Some couples find it hard to work together; how do you find it?

We love it, but it can be challenging. Suppose you are working alone and you are asked to move from one short pose to the next. In that case, you can come up with a sequence of shapes and move from one to another, sometimes not really knowing what the next pose will be until you find yourself moving into it, but….as a couple….you are both thinking independently of course and sometimes have different ideas. Also, in the longer poses, the slightest movement between you magnifies the gap between the arms or legs or bodies……and a small gap can suddenly become a lot more exaggerated if you start to move apart or get closer. So we have to keep checking our position, but we can offer lots of arms and legs and hands by cuddling or holding each other, and artists seem to really enjoy drawing a couple who are relaxed with each other’s bodies.

“We love watching what @lifemodelsireland are up to on Instagram .. duo modelling is a particular little niche within the figurative art world, especially for older couples, so we’ve watched what they do with great interest and admiration. We try. But @lifemodelsireland are lovely – we’ve shared tips .. and we might have borrowed a few ideas as well over the years (at least from our side of the water)

Richard and ruth, art models

Is there any advice you would give to a couple looking to start modelling together?

It does add a different perspective to modelling for the reasons mentioned above, but if you are both relaxed with each other, be it male/female or two males or, etc., a female couple, the challenge is what the artists enjoy.

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Are either of you artists?

No. We do try and of course, if we are modelling for a tutored group we can listen to all the advice, tips and techniques that the tutor offers and then go home and try them out for ourselves. We hear it all while we are there and have learned a lot.

What do you get up to when you are not modelling?

We live in a rural area and have several animals which take up a lot of our time, thankfully! We are pretty active and like to keep ourselves busy doing “stuff” but nothing I can really quantify since we gave up the rat race of full-time jobs and all the commuting that was driving us mad.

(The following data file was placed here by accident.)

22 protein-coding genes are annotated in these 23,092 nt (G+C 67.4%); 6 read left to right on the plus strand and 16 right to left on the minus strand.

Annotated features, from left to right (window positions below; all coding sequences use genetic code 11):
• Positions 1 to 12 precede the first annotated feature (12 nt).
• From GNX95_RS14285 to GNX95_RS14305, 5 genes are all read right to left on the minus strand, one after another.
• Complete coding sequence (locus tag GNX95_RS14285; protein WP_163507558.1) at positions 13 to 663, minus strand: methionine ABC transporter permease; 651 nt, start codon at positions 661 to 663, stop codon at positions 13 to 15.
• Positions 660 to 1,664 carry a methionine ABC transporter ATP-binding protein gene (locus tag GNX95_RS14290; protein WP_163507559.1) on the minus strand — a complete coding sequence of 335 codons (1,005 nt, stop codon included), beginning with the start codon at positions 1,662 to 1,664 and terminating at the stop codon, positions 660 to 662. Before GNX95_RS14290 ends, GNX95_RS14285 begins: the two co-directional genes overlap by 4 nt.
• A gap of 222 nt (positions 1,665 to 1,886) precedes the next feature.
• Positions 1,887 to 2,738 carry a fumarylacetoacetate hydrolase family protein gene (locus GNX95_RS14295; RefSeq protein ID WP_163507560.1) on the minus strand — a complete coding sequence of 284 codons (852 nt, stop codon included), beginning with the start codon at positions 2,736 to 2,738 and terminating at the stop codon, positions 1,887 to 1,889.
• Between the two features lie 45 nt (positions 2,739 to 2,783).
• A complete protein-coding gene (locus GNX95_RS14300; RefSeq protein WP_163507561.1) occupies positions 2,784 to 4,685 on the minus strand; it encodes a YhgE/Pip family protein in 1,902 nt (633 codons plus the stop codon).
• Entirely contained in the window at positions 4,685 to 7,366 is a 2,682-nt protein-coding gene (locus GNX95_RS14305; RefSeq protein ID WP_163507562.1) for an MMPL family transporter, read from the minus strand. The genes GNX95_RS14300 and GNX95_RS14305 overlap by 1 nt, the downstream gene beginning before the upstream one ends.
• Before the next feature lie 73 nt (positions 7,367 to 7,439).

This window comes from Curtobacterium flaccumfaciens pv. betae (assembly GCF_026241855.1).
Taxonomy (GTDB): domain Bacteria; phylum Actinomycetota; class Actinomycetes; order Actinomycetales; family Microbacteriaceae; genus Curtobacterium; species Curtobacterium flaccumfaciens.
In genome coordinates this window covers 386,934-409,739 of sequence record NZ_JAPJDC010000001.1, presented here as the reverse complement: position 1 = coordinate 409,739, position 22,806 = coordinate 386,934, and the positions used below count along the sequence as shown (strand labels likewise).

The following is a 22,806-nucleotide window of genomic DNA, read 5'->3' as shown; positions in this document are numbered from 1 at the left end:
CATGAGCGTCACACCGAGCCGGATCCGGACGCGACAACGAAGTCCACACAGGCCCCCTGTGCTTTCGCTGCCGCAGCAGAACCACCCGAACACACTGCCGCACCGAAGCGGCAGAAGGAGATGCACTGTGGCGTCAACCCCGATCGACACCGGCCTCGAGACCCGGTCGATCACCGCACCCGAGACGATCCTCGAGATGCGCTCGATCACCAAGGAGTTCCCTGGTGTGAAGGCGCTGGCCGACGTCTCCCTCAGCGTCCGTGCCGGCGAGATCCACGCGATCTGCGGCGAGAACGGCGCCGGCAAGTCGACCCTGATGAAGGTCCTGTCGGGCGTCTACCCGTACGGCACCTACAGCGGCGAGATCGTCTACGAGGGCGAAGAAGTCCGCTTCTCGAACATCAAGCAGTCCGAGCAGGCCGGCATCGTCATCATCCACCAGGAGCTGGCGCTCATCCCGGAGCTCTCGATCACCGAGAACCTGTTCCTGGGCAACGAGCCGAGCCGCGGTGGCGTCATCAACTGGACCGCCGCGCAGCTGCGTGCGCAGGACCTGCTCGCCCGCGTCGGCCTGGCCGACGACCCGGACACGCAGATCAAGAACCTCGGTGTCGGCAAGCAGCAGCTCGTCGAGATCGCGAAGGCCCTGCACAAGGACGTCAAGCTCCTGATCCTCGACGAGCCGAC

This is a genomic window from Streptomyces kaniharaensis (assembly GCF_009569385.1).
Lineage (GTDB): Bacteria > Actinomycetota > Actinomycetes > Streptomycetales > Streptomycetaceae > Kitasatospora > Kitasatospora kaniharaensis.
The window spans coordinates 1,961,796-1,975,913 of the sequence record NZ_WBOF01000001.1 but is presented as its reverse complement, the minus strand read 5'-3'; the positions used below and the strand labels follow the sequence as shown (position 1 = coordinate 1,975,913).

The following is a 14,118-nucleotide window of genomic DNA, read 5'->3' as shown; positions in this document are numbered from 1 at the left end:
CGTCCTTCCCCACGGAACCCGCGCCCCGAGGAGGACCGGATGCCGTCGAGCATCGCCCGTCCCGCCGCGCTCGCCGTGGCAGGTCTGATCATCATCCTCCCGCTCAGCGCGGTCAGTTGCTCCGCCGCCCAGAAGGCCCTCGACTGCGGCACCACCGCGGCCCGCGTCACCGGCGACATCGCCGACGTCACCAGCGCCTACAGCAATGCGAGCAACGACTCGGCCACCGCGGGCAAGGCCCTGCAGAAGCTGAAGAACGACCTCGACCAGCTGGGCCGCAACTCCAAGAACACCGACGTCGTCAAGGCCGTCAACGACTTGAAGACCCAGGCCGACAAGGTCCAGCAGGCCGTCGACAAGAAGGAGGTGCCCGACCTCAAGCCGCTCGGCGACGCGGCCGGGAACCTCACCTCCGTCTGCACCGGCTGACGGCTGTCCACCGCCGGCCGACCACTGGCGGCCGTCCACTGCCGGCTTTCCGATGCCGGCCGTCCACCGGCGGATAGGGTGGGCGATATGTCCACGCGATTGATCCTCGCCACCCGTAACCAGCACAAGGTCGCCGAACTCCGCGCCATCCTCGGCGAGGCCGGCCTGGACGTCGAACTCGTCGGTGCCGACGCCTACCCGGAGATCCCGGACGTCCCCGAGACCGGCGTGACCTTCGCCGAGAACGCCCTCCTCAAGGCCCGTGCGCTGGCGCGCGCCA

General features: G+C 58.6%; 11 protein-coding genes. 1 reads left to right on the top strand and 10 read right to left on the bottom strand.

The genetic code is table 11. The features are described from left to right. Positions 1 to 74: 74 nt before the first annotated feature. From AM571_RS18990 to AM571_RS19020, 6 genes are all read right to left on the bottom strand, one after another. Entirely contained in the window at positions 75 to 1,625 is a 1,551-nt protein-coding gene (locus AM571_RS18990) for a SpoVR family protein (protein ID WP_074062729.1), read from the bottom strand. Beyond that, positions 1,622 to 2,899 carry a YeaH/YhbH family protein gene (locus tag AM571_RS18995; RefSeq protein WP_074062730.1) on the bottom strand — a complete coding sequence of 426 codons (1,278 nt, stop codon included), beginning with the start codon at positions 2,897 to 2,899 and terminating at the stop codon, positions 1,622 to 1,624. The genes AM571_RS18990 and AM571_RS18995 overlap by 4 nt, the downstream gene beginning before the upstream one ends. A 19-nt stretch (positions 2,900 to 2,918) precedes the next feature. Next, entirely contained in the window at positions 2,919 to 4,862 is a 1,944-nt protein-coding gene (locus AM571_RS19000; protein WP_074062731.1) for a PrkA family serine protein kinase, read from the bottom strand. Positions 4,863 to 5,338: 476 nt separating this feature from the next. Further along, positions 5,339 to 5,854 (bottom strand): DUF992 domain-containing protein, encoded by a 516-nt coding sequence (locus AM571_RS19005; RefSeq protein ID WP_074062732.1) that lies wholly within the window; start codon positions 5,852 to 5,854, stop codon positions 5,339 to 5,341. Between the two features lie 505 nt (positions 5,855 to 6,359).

Is there a theme you both would like to pose for?

Well speaking for myself I’d love to do some outdoor poses. But we don’t always have the climate! But the famous impressionist work of the picnic where there is a mixture of clothed and nude figures would be great.

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What is the hardest part about life modelling as a couple? And the easiest? 

It’s the same as above, but one of the hardest parts is if one of us gets the giggles, it sets the other off. That happens …. a lot !! Also, of course, from a guy’s point of view, I’m posing with my wife, who I find very attractive ….. you can see where this is going……but in that environment, it hasn’t happened, thankfully, but the potential is always there. I’m human, after all, and sometimes I can be in an extended pose with nice relaxing music, dimmed lights, and everyone is busy working away, and you sort of go into another zone……and that’s when I have to think of something very boring!

Do you have any plans for the future?

No, not really we are just planning to go on until we are no longer needed. We are so pleased to be part of a creative process by doing what we do. I still suffer from nerves despite having well over 200 sessions to my name, and of course, I get embarrassed at the moment of unveiling, especially with a new group, but once it starts, I enjoy it and love seeing the art that is produced from our efforts. After all, that’s why we do it.